Micrograph showing that the papillae in papillary thyroid carcinoma are composed of cuboidal cells. H&E stain. (Photo credit: Wikipedia)
Considering how pervasive illness and death is in our lifetimes, it still usually comes as surprise when you hear about it.
When I learned my voiceover compatriot Lynne had thyroid cancer, I gasped aloud. When her note explained she had thyroid surgery, my eyes bulged in shock. Now writing in her blog, Prognosis Positive, even Lynne explained that some 27 million Americans have some sort of thyroid issue. When you think of 27 million people having a thyroid issue, it stands to reason that a someone you know would likely have a thyroid problem, even thyroid cancer. But logical theory always seems to shock when the practical reality becomes a living, breathing person you know who has an icky disease. The news was especially tender to me since I am one of those 27 million people with a thyroid condition (hypothyroidism) as are two of my siblings (hyperthyroidism).
And then I heard about the death of cousin Marv. Marvin was 75 and still his death was sudden and to many of the us relatives, unexpected. Seventy-five is a respectable and (by today’s standards) a somewhat young age to push up daisies. Just as the news of Lynne’s thyroid cancer shocked me, so did the news of Marv’s death.
At Marv’s wake in Wisconsin, relatives and friends packed the funeral home, with an hour or more wait in line to pay respects. Amid illness and death, everyone looked vital and healthy. Chatter of relatives and friends filled the room, catching up, checking in, learning what was new and interesting in everyone’s lives.
“How is your book coming along?” cousin Joanne asked me when we found time to have a chat. A little like molasses, it slowly moved forward. Of all my relatives, Joanne is among the most interesting. Single at 50, she adopted her first daughter. At 60, she adopted her second. As she career as a nursing professor waned, she hung out her shingle as a solo practitioner in healing touch. “Have you looked at the chakras affected by your accident?” she inquired.
Leave it to Joanne, in her late 70s, to remind me to look at the metaphysical issues behind illness and death. There is always a voice to illness and even death, if you care to look deep enough. I took her suggestion to heart and took a look at the chakras, once again. When someone reminds you to look again, maybe it’s a voice you should hear again.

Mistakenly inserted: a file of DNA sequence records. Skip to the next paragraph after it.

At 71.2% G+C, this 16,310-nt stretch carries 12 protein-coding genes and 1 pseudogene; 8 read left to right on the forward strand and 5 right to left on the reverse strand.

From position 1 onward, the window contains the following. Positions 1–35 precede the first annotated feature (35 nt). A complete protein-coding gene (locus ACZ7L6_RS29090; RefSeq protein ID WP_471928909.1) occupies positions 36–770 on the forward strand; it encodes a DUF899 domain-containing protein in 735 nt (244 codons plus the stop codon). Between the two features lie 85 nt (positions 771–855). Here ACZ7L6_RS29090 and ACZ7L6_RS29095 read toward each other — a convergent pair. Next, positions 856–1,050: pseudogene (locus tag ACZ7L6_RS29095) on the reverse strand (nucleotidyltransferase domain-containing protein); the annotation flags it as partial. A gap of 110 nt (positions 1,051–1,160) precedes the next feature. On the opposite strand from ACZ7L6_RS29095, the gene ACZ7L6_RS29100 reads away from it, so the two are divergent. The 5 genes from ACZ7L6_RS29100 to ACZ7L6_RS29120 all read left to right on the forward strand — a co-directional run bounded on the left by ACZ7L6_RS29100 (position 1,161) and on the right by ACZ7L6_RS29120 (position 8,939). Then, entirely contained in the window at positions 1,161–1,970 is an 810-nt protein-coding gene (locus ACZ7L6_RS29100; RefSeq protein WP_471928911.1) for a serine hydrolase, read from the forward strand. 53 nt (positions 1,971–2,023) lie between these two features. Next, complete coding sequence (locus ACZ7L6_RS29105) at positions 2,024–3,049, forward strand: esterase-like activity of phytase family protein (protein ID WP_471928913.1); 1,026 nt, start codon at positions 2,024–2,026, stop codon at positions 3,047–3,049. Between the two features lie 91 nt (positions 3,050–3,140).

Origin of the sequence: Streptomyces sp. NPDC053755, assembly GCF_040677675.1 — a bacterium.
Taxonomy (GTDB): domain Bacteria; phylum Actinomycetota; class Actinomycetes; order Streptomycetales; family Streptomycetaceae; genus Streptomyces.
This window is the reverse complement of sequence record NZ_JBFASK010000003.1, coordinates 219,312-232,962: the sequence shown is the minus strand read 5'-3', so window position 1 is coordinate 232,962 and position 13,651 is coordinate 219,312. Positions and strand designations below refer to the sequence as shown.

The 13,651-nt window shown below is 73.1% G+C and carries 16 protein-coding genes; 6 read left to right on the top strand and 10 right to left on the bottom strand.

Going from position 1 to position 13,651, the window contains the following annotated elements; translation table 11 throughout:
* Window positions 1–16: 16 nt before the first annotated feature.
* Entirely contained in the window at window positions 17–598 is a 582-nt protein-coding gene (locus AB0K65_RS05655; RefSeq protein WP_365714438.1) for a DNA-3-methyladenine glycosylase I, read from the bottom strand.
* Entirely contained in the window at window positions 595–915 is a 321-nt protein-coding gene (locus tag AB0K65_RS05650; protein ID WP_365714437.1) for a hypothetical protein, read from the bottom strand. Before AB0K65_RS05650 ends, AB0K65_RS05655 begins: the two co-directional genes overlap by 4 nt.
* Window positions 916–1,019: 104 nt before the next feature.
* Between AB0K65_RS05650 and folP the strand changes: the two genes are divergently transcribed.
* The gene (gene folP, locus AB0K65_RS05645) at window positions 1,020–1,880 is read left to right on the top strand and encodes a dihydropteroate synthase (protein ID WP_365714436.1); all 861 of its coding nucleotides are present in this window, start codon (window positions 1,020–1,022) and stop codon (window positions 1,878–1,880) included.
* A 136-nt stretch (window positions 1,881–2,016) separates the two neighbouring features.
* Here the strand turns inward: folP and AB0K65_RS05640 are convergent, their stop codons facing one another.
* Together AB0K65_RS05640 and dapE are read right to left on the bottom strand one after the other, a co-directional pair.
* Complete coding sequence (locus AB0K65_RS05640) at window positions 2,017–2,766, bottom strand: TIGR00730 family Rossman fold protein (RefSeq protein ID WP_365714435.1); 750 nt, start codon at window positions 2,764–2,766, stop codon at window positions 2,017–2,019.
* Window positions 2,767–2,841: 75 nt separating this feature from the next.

Thyroid is a 5th chakra issue. The leg relates to the 1st, or root, chakra. This from www.chakrahealing.com:
Resting at the back of your throat, the throat chakra is more than just the words you speak. It is the mouthpiece by which you communicate your truths. Energy from the fifth chakra is rightly associated with a pure blue color – representing the ‘true blue’ essence of your soul. When you express your thoughts, beliefs, and opinions to others, you are sharing this essence through your energy. Appropriately, the Sanskrit word for this chakra center is vishuddha, meaning “pure place.” All forms of human expression – including body language, spoken words, writing, dance, music, or art – profess certain truths inherent to our existence. As we find ourselves progressing through life, we must learn to effectively communicate our ideas without bringing harm to others; simultaneously we need to be able to obtain what we want using our own words. It can be difficult to achieve a balance between speaking up and being quiet.
A person with a closed Throat Chakra might feel as though they ‘don’t speak the language’ – that is, they aren’t able to use their words to share their thoughts with others. This inhibition might stem from fear; past experiences of ridicule or embarrassment can cause some to choose to remain quiet. On the opposite end of the spectrum, some people who experience fifth chakra imbalances talk incessantly, where their fear lies in hearing silence. People that resort to lying to hide their true intentions, or to avoid hurting others also deny the energy of their Throat Chakra. Fifth chakra deficiencies can also contribute to physical ailments including bronchitis, ear infections, hearing problems, laryngitis, mouth ulcers, and tonsillitis.
1st Chakra/Root Chakra
The Root Chakra is a flowing spring of energy which connects us to the earth and to each other. As the first of the human body’s seven energy centers it is the source of the low-frequency waves that drive our most basic survival needs, including our primal urges. In ancient Sanskrit, this place is referred to as muladhara, the foundation. It is the scarlet red Root Chakra energy emanating from the base of the spine that accounts for not only our connection to the physical aspects of our being, but also our sense of comfort, security, and belonging within the world. Beginning at birth, we are faced with situations that challenge our very existence. In these instances it is energy from the Root Chakra that feeds into the adrenal gland above the kidneys and activates our instinctual “fight-or-flight” response.
Given this role in our well-being, it is not surprising that a blocked Root Chakra center can result in difficulties meeting or moving beyond essential needs. Recurring financial struggles, weight and food issues, deep-rooted family problems, and an inability to create long-term happiness or stability are all manifestations of a deficient Root Chakra center. Blockages can also be observable as variety of physical ailments, including chronic fatigue syndrome, Epstein Barr virus, colitis, Crohn’s disease, or cancer.
So, I must ask: Have you ever lost your voice or felt you weren’t grounded?
If we keep looking at the cause of “dis-ease” maybe then we won’t be so surprised by it.